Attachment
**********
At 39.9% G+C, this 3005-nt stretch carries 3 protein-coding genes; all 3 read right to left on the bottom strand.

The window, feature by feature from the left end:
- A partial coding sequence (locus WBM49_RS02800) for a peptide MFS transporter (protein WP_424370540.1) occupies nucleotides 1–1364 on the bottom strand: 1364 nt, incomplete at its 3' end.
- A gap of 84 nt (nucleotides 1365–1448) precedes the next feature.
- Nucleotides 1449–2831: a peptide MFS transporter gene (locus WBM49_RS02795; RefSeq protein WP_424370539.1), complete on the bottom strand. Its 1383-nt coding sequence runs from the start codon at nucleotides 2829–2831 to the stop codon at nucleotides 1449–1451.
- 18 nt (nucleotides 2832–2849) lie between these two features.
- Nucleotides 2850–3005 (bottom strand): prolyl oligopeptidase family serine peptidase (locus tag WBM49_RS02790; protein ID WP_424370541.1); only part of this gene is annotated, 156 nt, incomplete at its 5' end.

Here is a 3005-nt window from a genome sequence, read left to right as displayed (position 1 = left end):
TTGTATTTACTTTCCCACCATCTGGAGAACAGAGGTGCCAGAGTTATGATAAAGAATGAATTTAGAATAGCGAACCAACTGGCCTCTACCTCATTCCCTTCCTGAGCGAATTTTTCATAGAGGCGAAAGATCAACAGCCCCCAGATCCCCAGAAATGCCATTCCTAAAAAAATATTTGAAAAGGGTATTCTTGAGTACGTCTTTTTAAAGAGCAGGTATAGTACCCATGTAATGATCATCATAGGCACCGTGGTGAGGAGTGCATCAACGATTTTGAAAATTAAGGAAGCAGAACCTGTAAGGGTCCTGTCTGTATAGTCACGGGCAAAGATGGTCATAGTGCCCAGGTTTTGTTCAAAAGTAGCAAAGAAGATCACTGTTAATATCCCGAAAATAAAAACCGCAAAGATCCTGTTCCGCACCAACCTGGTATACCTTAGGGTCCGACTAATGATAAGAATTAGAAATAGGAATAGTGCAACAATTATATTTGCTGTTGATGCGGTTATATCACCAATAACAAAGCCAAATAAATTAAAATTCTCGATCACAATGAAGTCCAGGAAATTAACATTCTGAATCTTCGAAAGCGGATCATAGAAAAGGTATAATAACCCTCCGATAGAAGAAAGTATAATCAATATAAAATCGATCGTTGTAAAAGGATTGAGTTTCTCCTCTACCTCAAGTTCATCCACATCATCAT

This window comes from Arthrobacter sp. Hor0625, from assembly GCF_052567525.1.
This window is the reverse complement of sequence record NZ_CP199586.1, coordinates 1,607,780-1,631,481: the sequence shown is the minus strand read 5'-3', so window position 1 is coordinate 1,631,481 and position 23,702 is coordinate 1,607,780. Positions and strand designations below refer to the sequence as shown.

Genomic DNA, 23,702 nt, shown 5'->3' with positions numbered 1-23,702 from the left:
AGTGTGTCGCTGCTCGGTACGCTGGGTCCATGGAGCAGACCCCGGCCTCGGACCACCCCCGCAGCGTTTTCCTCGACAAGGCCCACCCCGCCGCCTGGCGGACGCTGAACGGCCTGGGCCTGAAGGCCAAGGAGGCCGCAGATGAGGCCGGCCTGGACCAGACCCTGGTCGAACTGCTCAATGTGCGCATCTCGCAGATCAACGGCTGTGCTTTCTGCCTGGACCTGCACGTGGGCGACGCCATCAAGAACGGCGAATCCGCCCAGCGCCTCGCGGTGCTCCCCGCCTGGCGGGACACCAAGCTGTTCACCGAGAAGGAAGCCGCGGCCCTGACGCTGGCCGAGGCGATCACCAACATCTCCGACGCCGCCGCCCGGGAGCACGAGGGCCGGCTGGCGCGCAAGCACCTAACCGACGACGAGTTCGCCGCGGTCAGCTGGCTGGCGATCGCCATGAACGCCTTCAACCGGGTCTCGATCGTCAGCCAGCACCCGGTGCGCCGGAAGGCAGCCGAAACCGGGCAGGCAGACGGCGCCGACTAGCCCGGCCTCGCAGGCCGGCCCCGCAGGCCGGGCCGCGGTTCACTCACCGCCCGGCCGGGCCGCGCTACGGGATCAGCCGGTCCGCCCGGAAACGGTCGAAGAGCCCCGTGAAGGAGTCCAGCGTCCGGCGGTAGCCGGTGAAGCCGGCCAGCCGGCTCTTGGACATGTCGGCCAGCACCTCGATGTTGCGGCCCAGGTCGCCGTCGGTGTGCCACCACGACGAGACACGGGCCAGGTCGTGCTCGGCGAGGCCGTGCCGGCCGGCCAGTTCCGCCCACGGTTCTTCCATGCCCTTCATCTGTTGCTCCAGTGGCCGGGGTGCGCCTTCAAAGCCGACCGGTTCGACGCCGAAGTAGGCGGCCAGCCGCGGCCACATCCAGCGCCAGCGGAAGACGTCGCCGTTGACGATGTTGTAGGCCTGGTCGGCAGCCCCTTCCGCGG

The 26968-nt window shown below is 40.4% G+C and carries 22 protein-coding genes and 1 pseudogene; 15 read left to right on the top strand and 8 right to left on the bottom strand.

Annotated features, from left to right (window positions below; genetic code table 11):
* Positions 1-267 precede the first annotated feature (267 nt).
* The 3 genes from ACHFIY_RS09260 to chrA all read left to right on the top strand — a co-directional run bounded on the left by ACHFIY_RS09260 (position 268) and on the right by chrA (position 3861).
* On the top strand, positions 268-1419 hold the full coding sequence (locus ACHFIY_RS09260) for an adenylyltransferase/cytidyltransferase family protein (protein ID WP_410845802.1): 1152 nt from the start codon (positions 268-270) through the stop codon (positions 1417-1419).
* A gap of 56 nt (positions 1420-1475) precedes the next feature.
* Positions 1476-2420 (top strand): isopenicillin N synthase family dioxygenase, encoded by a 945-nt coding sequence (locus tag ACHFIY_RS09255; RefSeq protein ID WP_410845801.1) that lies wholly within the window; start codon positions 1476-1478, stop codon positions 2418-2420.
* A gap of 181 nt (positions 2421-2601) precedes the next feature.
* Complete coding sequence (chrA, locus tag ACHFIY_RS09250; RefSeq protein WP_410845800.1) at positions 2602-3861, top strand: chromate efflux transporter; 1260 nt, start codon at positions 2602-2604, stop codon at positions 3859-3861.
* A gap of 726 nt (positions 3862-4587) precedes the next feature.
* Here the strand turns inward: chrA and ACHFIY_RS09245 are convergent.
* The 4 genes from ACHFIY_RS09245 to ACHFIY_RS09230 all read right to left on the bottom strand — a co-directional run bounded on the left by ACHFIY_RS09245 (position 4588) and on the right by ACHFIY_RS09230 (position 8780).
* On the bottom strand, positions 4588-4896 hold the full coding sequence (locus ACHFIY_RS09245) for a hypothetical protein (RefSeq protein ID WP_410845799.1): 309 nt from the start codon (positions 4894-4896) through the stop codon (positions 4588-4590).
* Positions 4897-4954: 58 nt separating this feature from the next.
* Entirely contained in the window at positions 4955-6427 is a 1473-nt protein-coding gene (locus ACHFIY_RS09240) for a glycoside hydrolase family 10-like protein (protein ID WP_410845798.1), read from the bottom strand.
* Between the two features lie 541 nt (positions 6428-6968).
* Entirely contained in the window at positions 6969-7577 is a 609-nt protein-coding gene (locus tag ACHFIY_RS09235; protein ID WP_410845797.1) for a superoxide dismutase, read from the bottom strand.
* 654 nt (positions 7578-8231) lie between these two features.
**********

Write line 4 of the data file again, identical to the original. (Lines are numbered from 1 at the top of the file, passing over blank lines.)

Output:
- A gap of 84 nt (nucleotides 1365–1448) precedes the next feature.